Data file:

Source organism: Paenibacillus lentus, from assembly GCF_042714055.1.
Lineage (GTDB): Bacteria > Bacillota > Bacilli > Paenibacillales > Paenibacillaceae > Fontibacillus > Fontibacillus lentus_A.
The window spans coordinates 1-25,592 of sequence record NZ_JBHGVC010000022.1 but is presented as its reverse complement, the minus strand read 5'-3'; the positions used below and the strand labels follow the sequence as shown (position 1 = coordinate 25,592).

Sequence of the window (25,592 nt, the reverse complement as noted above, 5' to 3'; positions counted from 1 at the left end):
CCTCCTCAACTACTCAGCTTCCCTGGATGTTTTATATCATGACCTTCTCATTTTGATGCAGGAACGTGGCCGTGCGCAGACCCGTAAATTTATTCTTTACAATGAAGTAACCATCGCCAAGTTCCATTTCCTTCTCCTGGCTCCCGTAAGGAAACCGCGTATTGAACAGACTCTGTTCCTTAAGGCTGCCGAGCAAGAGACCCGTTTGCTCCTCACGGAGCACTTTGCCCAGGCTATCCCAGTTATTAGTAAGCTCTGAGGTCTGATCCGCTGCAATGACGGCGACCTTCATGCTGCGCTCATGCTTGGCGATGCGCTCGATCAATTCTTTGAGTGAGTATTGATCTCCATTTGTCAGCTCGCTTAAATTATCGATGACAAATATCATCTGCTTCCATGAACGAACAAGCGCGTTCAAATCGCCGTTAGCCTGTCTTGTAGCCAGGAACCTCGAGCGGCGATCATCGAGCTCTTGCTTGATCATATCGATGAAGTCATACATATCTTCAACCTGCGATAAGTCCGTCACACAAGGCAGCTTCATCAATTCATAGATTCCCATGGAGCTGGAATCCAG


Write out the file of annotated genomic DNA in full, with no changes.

Source organism: Paenibacillus lentus, from assembly GCF_042714055.1.
Lineage (GTDB): Bacteria > Bacillota > Bacilli > Paenibacillales > Paenibacillaceae > Fontibacillus > Fontibacillus lentus_A.
The window spans coordinates 1-25,592 of sequence record NZ_JBHGVC010000022.1 but is presented as its reverse complement, the minus strand read 5'-3'; the positions used below and the strand labels follow the sequence as shown (position 1 = coordinate 25,592).

Sequence of the window (25,592 nt, the reverse complement as noted above, 5' to 3'; positions counted from 1 at the left end):
CCTCCTCAACTACTCAGCTTCCCTGGATGTTTTATATCATGACCTTCTCATTTTGATGCAGGAACGTGGCCGTGCGCAGACCCGTAAATTTATTCTTTACAATGAAGTAACCATCGCCAAGTTCCATTTCCTTCTCCTGGCTCCCGTAAGGAAACCGCGTATTGAACAGACTCTGTTCCTTAAGGCTGCCGAGCAAGAGACCCGTTTGCTCCTCACGGAGCACTTTGCCCAGGCTATCCCAGTTATTAGTAAGCTCTGAGGTCTGATCCGCTGCAATGACGGCGACCTTCATGCTGCGCTCATGCTTGGCGATGCGCTCGATCAATTCTTTGAGTGAGTATTGATCTCCATTTGTCAGCTCGCTTAAATTATCGATGACAAATATCATCTGCTTCCATGAACGAACAAGCGCGTTCAAATCGCCGTTAGCCTGTCTTGTAGCCAGGAACCTCGAGCGGCGATCATCGAGCTCTTGCTTGATCATATCGATGAAGTCATACATATCTTCAACCTGCGATAAGTCCGTCACACAAGGCAGCTTCATCAATTCATAGATTCCCATGGAGCTGGAATCCAG